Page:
Pioneering UH Seidman Stem Cell Transplant Program embarks on its next 40 years
Innovations in Cancer - Fall 2017
MARCOS DE LIMA, MD
Director, Hematologic Malignancies and Stem Cell Transplant Program, UH Seidman Cancer Center; Professor of Medicine, Case Western Reserve University School of Medicine
The University Hospitals Stem Cell Transplant Program recently celebrated its 40th anniversary, featuring appearances by leukemia survivor Mark Rezzano and oncologist Roger Herzig, MD, who performed Rezzano’s transplant – the first at UH -- back in 1977.
What’s on the docket for the next 40 years?
Marcos de Lima, MD, Director of the UH Seidman Stem Cell Transplant Program, points to the potential of chimeric antigen receptor T (CAR T) cell therapies – coming to UH by the middle of 2018.
“This is a revolution,” he says. “These lymphocytes are forced to express a receptor to recognize a given structure in the cancer cell called CD19. They are engineered in a way that they can only do that thing. The cells are given back to the patient, with a huge potential to cure leukemias and lymphomas. It’s pretty neat.”
“We are going to manufacture these cells here in our Cellular Therapy Laboratory in collaboration with outside companies that are going to manufacture the virus ‘vector’ we use to hijack the genetic machinery of the cells,” he says. “This project is relatively close to coming to fruition – by middle of next year, clinical trial should be open for patients with high-risk lymphomas. More generally, CAR T cells may not only extend options of therapy, but also make it possible to treat people who you probably wouldn’t have previously. For now, it has only been realized using the CD19 target, so it’s not a widespread application yet. But the potential is huge.”
Another key priority for Dr. de Lima and the Stem Cell Transplant Program is continuing what he calls “obsessive attention” to quality control.
“For autologous transplants, in January we will complete three years with zero treatment-related mortality,” Dr. de Lima says. “For matched related donor allogeneic transplants, we’ve had those results for more than three years. I think it’s in part the whole system that we have in place for quality control. That goes from the cell products themselves to how we handle central venous access and infection control protocols. It’s the ultimate team sport – it’s hard to pick one thing. For example, we changed the type of catheters that we used, which has reduced the likelihood of catheter infections, which are always a risk. We have standardized our chemotherapy and how we prevent infections. We have also dramatically decreased the variability of care among providers, which has had a significant effect on length of stay. At the end of the day, it’s quality control and standardization of procedures. That has had a major impact.”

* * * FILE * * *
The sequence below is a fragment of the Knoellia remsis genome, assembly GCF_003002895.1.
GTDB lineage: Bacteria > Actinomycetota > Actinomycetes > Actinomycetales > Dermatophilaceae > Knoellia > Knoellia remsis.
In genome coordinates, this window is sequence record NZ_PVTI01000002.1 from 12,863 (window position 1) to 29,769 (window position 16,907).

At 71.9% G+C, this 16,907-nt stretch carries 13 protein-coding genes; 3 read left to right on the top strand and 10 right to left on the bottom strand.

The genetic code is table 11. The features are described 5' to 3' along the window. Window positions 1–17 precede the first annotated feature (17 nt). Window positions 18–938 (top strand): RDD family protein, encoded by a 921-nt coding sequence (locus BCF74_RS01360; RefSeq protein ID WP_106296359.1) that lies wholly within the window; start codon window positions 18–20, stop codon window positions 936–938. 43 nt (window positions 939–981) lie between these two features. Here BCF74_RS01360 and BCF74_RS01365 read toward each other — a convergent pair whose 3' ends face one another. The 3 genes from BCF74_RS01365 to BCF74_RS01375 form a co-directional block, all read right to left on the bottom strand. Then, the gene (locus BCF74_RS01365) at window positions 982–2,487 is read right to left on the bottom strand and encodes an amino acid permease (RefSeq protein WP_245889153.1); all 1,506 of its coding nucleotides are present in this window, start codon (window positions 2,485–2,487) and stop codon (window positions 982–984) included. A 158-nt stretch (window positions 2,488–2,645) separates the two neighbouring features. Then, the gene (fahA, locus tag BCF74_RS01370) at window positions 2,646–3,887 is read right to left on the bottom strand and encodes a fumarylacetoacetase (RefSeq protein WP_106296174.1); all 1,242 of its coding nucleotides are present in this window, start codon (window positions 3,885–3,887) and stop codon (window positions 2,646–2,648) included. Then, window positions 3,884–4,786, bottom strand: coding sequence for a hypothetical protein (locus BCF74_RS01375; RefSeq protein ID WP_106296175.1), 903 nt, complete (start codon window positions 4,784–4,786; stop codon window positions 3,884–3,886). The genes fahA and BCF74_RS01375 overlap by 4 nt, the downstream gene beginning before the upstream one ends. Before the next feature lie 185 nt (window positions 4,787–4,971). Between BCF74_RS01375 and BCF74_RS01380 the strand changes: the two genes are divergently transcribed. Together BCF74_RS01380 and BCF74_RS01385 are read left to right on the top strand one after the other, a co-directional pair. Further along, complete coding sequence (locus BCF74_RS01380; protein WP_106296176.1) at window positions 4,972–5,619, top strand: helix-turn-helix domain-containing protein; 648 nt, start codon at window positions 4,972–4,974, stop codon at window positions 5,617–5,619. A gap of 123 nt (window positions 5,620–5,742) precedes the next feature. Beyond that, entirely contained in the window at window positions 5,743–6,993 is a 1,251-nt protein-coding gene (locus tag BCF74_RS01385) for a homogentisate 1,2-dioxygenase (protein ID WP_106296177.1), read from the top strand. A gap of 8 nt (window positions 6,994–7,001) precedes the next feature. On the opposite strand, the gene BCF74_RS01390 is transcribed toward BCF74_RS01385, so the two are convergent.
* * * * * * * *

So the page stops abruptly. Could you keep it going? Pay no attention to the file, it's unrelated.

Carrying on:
Another factor behind this success is the shifting of some stem cell operations to an outpatient setting, Dr. de Lima says. In fact, a new Ambulatory Stem Cell Transplant Unit will soon be opening on the second floor of UH Seidman Cancer Center, adjacent to Radiology. The unit will provide centralized outpatient care to stem cell transplant donors and recipients, with stem cell collections, donor evaluations, photopheresis, post-transplant supportive therapies, bone marrow biopsies and aspirations and outpatient transplant regimens.
“There are several advantages to this,” Dr. de Lima says. “There’s less risk of infection and the psychological boost. Plus, the hospital environment restricts the ability to exercise. We hope with a hybrid approach we can minimize the time spent inpatient. The major target is the multiple myeloma patients and some of the low-intensity allogeneic transplants.”
Such innovations are business as usual for the Stem Cell Transplant Program at UH.
“Hillard Lazarus, MD, who just recently retired and led the program for most of its existence, did a lot of pioneering things,” Dr. de Lima says. “He was important in the development of a medication for AML called Ara-C. He was a pioneer in how we do autologous transplants for multiple myeloma using melphalan. And he was instrumental in developing ways to use mesenchymal stromal cells to help transplant engraftment and decrease graft vs. host disease.”